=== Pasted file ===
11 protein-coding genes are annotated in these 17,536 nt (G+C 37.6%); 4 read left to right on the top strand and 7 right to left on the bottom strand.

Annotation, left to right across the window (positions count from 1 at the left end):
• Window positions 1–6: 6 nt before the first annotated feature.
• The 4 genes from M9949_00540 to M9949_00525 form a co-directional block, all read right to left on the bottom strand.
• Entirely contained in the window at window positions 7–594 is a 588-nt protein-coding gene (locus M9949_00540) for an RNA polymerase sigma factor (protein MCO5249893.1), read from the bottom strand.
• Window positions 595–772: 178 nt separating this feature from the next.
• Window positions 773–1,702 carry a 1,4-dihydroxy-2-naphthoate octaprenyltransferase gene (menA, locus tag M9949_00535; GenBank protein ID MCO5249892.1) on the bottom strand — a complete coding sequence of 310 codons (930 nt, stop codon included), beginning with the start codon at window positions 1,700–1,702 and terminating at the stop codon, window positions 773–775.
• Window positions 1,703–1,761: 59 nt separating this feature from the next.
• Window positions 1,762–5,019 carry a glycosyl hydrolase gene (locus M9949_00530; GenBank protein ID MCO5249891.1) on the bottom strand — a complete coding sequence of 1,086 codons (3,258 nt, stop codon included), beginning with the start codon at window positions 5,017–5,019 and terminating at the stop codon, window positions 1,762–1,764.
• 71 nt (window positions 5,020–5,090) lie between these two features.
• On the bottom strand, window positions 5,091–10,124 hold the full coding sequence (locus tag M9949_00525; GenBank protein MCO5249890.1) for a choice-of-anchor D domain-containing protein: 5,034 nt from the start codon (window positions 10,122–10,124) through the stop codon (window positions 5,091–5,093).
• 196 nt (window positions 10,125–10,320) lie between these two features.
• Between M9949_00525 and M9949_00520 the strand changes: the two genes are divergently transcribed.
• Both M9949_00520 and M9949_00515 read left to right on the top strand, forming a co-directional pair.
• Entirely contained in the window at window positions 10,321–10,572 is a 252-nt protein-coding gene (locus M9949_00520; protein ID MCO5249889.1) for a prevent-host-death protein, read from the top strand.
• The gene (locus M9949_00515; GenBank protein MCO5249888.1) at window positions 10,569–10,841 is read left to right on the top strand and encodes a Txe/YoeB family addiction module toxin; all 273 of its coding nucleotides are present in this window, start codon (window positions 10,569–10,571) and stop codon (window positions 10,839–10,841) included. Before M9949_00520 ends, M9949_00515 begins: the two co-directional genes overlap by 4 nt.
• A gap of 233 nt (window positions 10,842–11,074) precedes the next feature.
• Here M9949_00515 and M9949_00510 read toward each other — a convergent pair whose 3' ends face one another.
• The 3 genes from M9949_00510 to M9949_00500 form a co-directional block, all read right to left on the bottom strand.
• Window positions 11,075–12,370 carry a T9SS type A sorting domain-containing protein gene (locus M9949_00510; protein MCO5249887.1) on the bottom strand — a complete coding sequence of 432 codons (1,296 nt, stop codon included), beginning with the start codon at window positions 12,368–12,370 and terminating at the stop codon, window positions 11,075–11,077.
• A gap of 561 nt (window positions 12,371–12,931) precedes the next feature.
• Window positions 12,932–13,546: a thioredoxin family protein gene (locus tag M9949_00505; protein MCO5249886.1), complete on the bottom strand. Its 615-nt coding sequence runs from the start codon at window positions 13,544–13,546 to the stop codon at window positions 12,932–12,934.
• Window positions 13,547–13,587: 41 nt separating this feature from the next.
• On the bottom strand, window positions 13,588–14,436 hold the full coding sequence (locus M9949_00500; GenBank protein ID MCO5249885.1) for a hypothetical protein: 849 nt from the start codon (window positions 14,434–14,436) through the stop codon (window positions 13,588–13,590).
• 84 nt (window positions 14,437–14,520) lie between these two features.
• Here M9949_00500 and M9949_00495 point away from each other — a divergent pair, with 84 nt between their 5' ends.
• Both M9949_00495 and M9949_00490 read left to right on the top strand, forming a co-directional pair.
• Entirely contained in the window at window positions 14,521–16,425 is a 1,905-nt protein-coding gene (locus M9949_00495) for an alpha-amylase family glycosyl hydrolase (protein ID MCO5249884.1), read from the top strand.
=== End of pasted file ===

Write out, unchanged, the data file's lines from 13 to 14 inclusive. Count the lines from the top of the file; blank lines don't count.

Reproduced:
• Between M9949_00525 and M9949_00520 the strand changes: the two genes are divergently transcribed.
• Both M9949_00520 and M9949_00515 read left to right on the top strand, forming a co-directional pair.